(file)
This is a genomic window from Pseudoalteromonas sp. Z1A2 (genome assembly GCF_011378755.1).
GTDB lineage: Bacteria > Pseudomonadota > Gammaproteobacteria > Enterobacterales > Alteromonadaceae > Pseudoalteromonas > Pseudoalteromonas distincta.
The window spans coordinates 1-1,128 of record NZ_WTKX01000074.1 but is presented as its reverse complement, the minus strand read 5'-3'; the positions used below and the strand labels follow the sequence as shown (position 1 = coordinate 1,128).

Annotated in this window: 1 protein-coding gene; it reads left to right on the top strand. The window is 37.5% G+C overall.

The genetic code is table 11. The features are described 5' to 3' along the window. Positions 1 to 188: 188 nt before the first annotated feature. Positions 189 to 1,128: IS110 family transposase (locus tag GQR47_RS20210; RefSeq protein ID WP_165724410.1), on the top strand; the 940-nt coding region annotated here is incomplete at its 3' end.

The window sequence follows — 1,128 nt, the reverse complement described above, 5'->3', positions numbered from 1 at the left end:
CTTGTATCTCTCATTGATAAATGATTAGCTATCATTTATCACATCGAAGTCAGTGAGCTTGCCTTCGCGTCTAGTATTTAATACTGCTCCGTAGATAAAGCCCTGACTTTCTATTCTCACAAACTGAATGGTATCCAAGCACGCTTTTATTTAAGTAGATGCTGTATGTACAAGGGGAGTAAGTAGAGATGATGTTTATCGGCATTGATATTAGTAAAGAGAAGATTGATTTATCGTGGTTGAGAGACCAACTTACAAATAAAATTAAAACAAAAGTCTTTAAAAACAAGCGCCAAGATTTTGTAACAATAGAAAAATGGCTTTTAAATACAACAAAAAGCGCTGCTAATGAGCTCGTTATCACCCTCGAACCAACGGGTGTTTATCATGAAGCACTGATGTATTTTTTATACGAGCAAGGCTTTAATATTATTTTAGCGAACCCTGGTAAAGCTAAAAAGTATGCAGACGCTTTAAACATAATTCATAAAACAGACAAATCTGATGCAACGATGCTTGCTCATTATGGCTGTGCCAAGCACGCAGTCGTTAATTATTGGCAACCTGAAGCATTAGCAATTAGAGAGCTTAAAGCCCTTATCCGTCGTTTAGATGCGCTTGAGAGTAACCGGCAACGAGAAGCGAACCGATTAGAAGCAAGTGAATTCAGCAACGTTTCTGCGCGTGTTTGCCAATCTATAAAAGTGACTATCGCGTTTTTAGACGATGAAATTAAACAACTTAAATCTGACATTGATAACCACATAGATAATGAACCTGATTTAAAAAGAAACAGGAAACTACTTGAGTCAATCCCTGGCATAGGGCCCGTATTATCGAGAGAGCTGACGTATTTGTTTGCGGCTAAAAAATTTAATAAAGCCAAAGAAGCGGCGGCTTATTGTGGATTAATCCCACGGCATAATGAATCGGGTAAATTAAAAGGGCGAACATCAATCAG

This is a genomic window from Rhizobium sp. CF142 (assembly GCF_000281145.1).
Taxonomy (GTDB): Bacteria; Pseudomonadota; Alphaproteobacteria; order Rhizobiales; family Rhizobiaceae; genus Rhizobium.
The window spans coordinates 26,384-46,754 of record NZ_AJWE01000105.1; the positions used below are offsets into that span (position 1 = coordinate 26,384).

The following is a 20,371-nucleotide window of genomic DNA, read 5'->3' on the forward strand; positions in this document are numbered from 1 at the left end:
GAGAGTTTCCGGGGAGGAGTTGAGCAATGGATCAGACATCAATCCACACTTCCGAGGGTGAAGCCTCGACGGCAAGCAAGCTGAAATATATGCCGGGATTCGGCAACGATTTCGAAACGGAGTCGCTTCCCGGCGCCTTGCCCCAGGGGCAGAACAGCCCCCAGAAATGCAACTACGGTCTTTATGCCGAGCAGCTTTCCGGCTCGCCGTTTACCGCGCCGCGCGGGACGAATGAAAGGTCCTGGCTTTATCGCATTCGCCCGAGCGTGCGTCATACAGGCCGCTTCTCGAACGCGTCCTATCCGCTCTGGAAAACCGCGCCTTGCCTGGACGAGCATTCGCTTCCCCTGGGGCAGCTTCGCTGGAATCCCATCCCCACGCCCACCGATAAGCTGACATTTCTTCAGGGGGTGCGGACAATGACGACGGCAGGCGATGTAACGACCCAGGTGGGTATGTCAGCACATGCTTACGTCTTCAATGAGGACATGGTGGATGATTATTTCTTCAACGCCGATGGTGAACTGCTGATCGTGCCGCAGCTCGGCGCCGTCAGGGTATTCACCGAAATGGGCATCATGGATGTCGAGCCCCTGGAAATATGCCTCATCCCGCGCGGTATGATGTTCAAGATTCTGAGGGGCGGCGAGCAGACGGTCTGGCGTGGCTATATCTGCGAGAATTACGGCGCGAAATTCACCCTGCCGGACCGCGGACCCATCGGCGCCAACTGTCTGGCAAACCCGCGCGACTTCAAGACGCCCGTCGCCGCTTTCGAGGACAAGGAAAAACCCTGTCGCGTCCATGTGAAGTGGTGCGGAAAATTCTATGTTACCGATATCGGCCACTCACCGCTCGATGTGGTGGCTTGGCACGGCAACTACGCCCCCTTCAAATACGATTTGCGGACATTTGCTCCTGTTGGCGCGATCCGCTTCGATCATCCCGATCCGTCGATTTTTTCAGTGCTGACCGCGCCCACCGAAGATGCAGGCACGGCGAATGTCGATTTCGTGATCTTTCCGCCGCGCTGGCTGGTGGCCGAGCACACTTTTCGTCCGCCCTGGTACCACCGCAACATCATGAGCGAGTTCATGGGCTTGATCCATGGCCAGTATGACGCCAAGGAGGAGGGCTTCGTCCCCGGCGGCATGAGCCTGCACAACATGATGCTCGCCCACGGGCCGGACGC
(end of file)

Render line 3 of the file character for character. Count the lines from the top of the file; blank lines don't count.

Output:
The window spans coordinates 1-1,128 of record NZ_WTKX01000074.1 but is presented as its reverse complement, the minus strand read 5'-3'; the positions used below and the strand labels follow the sequence as shown (position 1 = coordinate 1,128).